But the offender I’m most riled up about at the moment is Beyond Diet, a weight-loss program run by a nutritionist by the name of Isabel de Los Rios, probably because I almost “liked” her Beyond Diet Facebook page. I noticed recently that a few of my trusted professional social media contacts had done so, and I’m always looking to expand my network of body-positive experts, but something tripped my bullsh*t radar. Something didn’t smell right.
All it took was a few clicks and right there on the homepage of this nutritionist’s (read up on the differences between a nutritionist and a registered dietitian) website is a presentation titled "5 Things to Never Eat." Never? Red flag. Turns out it’s the same company behind the unavoidable web ad that proclaimed “cut down a bit of stomach fat every day by not eating these 5 foods.” (FYI, the five foods include some pretty normal stuff like soy and whole-wheat bread.) What incensed me even more than the glaringly suspect advice were the body-shaming images of sad women pinching their muffin tops.
I reached out to De Los Rios and Beyond Diet multiple times via email and Twitter for comment, but they did not respond, and nobody picked up the phone when I called the 800-number listed on the website. (In fact, the line doesn’t appear to be manned at all, as disgruntled customers have pointed out.) The one place I did finally get the company to acknowledge my request was in the comments of a post on their Facebook page, but the March 23 post seems to have since been hidden. (Not just my comments, but the entire post.) Curiouser and curiouser, cried Alice.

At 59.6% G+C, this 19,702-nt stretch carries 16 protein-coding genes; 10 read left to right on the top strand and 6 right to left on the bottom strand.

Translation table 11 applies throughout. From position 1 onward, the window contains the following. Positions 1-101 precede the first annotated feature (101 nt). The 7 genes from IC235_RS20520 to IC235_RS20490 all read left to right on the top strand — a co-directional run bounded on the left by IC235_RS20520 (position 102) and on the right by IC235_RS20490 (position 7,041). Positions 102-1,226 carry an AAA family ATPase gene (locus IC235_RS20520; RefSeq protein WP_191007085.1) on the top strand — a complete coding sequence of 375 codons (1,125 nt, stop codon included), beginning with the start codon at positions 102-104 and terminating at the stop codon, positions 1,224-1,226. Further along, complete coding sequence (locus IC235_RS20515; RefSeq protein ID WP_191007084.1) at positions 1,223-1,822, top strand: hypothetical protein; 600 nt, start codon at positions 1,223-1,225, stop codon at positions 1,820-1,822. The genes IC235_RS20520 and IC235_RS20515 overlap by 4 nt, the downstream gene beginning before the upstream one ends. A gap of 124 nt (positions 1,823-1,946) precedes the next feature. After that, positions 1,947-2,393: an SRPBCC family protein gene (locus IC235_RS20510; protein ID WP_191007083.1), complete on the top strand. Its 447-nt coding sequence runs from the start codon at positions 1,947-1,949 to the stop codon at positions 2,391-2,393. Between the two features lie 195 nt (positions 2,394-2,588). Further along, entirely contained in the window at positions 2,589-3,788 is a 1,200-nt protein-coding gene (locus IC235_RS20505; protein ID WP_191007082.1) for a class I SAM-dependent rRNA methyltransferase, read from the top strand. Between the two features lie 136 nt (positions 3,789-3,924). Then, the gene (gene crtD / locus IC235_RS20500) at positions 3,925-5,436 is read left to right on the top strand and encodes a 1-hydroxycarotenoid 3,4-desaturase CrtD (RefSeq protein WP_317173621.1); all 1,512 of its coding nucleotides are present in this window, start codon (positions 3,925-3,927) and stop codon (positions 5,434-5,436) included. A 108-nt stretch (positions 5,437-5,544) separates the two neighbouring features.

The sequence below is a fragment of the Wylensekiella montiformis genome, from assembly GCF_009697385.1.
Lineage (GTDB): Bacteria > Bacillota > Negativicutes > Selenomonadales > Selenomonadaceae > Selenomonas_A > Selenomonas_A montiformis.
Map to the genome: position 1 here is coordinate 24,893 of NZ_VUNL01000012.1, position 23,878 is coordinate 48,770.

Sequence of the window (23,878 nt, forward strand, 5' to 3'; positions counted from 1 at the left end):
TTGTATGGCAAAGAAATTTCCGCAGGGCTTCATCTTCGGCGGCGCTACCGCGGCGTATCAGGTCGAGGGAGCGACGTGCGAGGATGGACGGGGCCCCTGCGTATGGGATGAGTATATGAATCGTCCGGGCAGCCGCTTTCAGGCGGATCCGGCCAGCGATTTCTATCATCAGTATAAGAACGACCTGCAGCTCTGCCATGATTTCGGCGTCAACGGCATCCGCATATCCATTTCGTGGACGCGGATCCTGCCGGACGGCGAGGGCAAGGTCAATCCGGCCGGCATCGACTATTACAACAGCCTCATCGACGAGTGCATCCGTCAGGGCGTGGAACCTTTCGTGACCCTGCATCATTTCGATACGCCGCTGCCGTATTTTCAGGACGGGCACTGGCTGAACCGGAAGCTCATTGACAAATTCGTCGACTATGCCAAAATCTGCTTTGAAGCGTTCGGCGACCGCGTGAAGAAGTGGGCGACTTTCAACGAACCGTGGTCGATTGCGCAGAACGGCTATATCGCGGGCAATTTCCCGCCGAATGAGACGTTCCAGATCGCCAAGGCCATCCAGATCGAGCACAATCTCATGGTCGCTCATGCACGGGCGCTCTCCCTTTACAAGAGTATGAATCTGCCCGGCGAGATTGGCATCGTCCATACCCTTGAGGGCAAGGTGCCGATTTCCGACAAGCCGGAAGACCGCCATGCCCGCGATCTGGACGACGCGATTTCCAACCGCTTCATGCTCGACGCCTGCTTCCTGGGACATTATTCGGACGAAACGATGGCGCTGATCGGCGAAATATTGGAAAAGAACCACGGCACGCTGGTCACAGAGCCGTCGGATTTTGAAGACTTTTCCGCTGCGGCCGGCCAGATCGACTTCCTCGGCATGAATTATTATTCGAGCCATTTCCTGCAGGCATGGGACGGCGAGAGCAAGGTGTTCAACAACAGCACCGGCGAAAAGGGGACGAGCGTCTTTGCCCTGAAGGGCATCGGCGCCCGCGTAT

A bit more digging revealed that more than 30 clients have filed complaints about Beyond Diet with the Better Business Bureau in the last three years. So, yeah, maybe they’re a little press-shy.
My deeper point is this: If an image or marketing ploy for any kind of product, plan, or self-described “expert” doesn't sit well with you, trust that instinct. While the body-love movement itself is far from a fad, it’s hot right now and some are treating it that way. People are co-opting body love language to sell us more of the same-old crap. We have to scratch more than just the surface when we’re looking for health and wellness brands, media, and experts to support—with our dollars and our “likes.”
Sunny Sea Gold is Greatist’s body image columnist and the author of Food: The Good Girl’s Drug—How to Stop Using Food to Control Your Feelings (Berkley Books, 2011). The views expressed herein are hers. A health journalist by trade and training and a mom of two little girls, she’s also an advocate and educator focused on reducing the rates childhood obesity and eating disorders by building Body-Positive Families. Reach out to her @sunnyseagold.